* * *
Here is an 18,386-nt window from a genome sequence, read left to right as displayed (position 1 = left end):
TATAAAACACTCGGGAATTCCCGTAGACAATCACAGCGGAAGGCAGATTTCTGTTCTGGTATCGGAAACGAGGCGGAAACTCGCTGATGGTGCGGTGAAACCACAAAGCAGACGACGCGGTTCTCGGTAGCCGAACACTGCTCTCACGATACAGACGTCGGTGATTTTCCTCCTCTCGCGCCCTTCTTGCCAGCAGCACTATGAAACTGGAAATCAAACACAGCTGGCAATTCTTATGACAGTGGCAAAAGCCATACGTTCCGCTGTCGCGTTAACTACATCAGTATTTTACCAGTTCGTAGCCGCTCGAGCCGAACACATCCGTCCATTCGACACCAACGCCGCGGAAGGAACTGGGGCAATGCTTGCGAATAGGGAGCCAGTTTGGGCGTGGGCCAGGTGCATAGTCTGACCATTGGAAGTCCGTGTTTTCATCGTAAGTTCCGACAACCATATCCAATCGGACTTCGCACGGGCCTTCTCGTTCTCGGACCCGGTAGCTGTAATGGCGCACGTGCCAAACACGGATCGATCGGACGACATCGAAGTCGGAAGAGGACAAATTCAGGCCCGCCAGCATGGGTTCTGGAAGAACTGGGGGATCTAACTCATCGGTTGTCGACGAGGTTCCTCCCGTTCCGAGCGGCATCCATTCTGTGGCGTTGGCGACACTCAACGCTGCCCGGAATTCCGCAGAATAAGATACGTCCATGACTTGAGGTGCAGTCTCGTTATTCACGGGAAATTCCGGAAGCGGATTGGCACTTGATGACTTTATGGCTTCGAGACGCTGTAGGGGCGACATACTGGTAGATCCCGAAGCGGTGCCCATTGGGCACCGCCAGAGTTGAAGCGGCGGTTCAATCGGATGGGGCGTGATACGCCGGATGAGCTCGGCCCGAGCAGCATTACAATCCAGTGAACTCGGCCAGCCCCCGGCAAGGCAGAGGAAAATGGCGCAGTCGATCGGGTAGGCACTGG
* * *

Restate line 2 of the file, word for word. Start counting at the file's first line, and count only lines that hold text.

TATAAAACACTCGGGAATTCCCGTAGACAATCACAGCGGAAGGCAGATTTCTGTTCTGGTATCGGAAACGAGGCGGAAACTCGCTGATGGTGCGGTGAAACCACAAAGCAGACGACGCGGTTCTCGGTAGCCGAACACTGCTCTCACGATACAGACGTCGGTGATTTTCCTCCTCTCGCGCCCTTCTTGCCAGCAGCACTATGAAACTGGAAATCAAACACAGCTGGCAATTCTTATGACAGTGGCAAAAGCCATACGTTCCGCTGTCGCGTTAACTACATCAGTATTTTACCAGTTCGTAGCCGCTCGAGCCGAACACATCCGTCCATTCGACACCAACGCCGCGGAAGGAACTGGGGCAATGCTTGCGAATAGGGAGCCAGTTTGGGCGTGGGCCAGGTGCATAGTCTGACCATTGGAAGTCCGTGTTTTCATCGTAAGTTCCGACAACCATATCCAATCGGACTTCGCACGGGCCTTCTCGTTCTCGGACCCGGTAGCTGTAATGGCGCACGTGCCAAACACGGATCGATCGGACGACATCGAAGTCGGAAGAGGACAAATTCAGGCCCGCCAGCATGGGTTCTGGAAGAACTGGGGGATCTAACTCATCGGTTGTCGACGAGGTTCCTCCCGTTCCGAGCGGCATCCATTCTGTGGCGTTGGCGACACTCAACGCTGCCCGGAATTCCGCAGAATAAGATACGTCCATGACTTGAGGTGCAGTCTCGTTATTCACGGGAAATTCCGGAAGCGGATTGGCACTTGATGACTTTATGGCTTCGAGACGCTGTAGGGGCGACATACTGGTAGATCCCGAAGCGGTGCCCATTGGGCACCGCCAGAGTTGAAGCGGCGGTTCAATCGGATGGGGCGTGATACGCCGGATGAGCTCGGCCCGAGCAGCATTACAATCCAGTGAACTCGGCCAGCCCCCGGCAAGGCAGAGGAAAATGGCGCAGTCGATCGGGTAGGCACTGG